I tried this with several different MIDI Styles. A lot of the sounds going through the Roland are pretty good, especially the more pop oriented sounds, but the brass, saxes, fiddle, etc. are marginal at best. Some sounds are unidentifiable as the actual instruments. Maybe that's just the way those GM instruments always sound, and the Roland is doing appropriate conversion. I would have to compare them to another set of MIDI sounds to tell. The good news is I probably won't be using a lot of the less common sounds, but I do want the jazz, pop, and rock sounds to be decent. If I really needed to improve the MIDI sounds I guess I could try to mess with the pat file you mentioned, or look into a soft or hardware synth.

But here's the million dollar question:
As far as BiaB is concerned why use MIDI at all? Why not just stick with Real Tracks and call it a day? That's what I've been doing since I got BiaB. Not because I knew anything about the technology, but the Real Tracks just sounded so much better on my system. Up till now I've been avoiding most styles the weren't indicated as "R". I only started looking into the MIDI sounds after I realized I might be able to use my Roland with the BiaB MIDI.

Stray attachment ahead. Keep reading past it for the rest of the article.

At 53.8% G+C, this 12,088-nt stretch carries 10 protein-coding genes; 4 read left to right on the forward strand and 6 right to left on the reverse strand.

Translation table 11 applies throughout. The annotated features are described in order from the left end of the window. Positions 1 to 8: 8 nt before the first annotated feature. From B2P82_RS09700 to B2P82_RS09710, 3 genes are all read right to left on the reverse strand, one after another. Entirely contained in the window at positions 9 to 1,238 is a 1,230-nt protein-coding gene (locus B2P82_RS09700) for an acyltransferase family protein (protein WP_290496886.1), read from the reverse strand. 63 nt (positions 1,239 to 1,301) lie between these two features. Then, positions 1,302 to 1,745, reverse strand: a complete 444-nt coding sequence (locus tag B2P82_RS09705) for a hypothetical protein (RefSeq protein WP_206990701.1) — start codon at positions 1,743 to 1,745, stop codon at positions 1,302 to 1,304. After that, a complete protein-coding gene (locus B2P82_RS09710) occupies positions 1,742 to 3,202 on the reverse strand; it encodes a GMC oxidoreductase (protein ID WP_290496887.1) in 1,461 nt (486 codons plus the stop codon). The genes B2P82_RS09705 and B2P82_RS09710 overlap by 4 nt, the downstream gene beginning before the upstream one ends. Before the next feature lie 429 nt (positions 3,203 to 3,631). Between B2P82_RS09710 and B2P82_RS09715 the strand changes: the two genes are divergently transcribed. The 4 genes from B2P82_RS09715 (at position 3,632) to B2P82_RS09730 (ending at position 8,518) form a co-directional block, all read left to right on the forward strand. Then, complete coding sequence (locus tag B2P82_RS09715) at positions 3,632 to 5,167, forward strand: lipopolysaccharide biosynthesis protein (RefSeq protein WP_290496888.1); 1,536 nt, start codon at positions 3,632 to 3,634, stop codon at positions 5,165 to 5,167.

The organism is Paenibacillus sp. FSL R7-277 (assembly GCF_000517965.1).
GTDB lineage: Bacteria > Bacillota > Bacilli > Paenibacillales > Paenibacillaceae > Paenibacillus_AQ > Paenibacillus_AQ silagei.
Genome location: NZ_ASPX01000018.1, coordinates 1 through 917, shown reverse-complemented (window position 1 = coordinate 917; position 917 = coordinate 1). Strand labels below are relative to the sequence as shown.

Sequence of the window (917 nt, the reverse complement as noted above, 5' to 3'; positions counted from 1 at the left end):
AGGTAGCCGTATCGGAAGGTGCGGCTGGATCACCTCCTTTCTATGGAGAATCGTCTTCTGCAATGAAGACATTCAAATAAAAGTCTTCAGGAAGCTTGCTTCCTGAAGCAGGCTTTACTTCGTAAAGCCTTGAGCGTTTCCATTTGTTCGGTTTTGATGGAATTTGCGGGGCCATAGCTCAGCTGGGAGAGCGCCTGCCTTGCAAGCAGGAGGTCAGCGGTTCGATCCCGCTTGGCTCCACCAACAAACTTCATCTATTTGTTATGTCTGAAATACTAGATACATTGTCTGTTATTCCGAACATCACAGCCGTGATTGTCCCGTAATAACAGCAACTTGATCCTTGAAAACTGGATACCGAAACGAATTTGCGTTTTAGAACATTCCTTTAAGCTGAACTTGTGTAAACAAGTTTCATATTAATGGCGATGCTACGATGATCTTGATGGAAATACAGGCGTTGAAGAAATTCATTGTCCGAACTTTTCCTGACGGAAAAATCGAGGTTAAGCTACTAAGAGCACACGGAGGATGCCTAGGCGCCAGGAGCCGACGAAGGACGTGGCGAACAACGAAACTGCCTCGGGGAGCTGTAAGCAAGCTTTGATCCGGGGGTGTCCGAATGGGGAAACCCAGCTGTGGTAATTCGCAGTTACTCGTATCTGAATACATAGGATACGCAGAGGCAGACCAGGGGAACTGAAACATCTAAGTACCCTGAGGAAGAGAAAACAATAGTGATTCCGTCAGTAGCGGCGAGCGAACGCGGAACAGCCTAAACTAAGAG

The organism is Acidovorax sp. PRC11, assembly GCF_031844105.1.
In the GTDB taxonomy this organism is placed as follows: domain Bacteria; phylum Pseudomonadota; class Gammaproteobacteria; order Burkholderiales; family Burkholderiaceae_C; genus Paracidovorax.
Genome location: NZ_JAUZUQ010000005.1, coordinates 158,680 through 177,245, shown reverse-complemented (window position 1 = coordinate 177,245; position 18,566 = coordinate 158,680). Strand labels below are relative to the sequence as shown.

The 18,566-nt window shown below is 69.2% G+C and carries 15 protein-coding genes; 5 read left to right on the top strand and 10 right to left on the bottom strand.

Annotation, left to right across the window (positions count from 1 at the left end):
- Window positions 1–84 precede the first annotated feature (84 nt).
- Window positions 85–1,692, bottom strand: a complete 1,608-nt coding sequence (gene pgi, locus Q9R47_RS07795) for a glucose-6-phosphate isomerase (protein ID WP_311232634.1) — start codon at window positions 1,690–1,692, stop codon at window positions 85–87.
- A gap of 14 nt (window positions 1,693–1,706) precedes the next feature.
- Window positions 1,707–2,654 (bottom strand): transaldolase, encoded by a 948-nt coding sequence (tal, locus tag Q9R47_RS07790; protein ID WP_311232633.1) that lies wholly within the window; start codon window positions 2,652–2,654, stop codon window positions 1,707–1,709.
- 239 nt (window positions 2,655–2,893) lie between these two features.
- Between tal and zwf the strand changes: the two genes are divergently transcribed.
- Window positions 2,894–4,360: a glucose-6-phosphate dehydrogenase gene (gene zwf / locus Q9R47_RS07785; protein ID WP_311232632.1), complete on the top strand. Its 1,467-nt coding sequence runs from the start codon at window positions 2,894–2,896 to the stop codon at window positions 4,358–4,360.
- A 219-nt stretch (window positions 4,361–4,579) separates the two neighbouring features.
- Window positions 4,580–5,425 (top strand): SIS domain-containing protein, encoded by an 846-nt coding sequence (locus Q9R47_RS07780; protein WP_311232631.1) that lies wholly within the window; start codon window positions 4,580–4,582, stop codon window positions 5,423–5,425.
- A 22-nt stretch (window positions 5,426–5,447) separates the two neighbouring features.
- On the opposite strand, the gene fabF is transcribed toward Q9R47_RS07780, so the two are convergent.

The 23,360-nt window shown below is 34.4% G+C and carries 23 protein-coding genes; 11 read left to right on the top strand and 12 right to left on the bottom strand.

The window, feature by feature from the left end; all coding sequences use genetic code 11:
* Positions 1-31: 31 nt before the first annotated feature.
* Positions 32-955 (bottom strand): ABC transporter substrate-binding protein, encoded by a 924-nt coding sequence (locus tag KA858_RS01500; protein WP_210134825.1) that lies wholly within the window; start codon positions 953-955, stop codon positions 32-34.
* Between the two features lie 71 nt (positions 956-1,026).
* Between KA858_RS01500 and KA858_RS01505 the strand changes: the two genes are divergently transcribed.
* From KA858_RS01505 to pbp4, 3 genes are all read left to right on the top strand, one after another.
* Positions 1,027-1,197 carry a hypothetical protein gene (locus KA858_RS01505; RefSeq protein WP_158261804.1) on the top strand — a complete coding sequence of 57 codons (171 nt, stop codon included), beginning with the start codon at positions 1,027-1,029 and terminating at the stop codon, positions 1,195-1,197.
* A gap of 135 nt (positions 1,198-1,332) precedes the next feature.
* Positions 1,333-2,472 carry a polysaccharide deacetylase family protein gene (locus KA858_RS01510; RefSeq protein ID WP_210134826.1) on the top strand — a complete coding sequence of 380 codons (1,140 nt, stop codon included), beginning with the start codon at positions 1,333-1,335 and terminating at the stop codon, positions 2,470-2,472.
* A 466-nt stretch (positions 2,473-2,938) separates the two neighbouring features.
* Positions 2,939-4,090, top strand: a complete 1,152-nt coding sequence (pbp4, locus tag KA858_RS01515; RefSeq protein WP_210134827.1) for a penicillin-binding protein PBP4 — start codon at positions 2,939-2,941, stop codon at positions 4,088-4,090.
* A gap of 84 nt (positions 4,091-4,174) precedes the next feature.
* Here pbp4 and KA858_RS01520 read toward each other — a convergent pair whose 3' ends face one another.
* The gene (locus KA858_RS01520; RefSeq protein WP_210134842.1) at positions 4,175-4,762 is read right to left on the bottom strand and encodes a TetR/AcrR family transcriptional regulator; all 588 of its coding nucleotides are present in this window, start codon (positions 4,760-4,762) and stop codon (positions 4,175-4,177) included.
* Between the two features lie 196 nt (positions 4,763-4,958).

Thanks again.


Last edited by KLB; 12/22/19 05:02 AM.
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Originally Posted By: KLB


I tried this with several different MIDI Styles. A lot of the sounds going through the Roland are pretty good, especially the more pop oriented sounds, but the brass, saxes, fiddle, etc. are marginal at best. Some sounds are unidentifiable as the actual instruments. Maybe that's just the way those GM instruments always sound, and the Roland is doing appropriate conversion. I would have to compare them to another set of MIDI sounds to tell. The good news is I probably won't be using a lot of the less common sounds, but I do want the jazz, pop, and rock sounds to be decent. If I really needed to improve the MIDI sounds I guess I could try to mess with the pat file you mentioned, or look into a soft or hardware synth.